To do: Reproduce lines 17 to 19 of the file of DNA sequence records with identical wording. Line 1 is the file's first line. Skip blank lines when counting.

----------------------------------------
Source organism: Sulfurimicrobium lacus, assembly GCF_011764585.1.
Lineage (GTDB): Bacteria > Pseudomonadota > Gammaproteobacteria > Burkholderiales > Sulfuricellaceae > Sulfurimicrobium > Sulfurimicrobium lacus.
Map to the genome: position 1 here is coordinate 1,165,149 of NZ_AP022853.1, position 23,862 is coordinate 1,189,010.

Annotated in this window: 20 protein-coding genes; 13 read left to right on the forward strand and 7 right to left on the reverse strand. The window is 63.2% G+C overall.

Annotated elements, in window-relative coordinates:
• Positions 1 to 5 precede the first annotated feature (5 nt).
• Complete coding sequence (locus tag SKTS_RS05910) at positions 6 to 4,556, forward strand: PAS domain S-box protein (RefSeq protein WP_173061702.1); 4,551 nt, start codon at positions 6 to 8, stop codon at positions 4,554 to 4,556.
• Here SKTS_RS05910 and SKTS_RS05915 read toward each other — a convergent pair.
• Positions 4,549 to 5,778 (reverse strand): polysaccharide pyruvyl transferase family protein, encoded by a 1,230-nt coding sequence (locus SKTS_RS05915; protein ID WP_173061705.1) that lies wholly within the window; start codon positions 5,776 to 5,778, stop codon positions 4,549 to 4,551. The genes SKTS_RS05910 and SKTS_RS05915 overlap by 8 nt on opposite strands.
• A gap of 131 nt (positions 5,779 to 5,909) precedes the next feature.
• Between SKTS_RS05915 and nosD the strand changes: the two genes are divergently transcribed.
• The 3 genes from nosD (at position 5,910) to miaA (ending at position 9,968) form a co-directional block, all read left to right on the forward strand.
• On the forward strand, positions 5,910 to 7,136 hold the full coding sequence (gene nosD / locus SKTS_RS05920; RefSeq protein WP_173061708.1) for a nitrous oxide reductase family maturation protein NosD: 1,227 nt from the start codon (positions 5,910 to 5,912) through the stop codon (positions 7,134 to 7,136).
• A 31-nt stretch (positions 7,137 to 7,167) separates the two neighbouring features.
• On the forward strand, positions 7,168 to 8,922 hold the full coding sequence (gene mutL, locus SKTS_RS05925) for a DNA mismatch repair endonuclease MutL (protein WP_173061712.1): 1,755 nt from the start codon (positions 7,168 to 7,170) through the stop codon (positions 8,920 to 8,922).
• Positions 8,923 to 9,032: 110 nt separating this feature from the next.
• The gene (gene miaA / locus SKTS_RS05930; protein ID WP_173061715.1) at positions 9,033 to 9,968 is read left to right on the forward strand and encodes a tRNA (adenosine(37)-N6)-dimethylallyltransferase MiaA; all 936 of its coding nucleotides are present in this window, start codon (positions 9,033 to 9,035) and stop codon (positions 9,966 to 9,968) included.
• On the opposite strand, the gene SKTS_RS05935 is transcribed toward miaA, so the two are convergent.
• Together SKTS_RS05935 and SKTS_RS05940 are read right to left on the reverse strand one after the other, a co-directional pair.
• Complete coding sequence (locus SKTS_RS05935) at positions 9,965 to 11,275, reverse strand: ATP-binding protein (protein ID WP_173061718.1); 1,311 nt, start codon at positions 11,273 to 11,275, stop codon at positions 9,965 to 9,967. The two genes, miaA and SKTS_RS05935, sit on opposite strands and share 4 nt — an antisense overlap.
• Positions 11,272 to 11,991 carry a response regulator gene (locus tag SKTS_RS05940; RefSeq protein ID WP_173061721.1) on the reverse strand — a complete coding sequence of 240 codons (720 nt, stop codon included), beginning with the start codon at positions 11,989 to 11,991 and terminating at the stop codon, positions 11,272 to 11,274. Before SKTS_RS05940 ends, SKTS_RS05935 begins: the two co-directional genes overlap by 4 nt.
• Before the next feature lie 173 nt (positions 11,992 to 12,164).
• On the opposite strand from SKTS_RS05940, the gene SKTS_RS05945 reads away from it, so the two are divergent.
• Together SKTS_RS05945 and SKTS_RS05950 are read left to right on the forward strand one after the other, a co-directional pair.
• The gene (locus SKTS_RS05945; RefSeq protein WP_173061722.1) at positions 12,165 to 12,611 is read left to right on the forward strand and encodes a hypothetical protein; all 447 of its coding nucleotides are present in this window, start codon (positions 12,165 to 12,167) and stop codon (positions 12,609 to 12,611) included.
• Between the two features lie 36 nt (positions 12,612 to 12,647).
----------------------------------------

• The gene (gene miaA / locus SKTS_RS05930; protein ID WP_173061715.1) at positions 9,033 to 9,968 is read left to right on the forward strand and encodes a tRNA (adenosine(37)-N6)-dimethylallyltransferase MiaA; all 936 of its coding nucleotides are present in this window, start codon (positions 9,033 to 9,035) and stop codon (positions 9,966 to 9,968) included.
• On the opposite strand, the gene SKTS_RS05935 is transcribed toward miaA, so the two are convergent.
• Together SKTS_RS05935 and SKTS_RS05940 are read right to left on the reverse strand one after the other, a co-directional pair.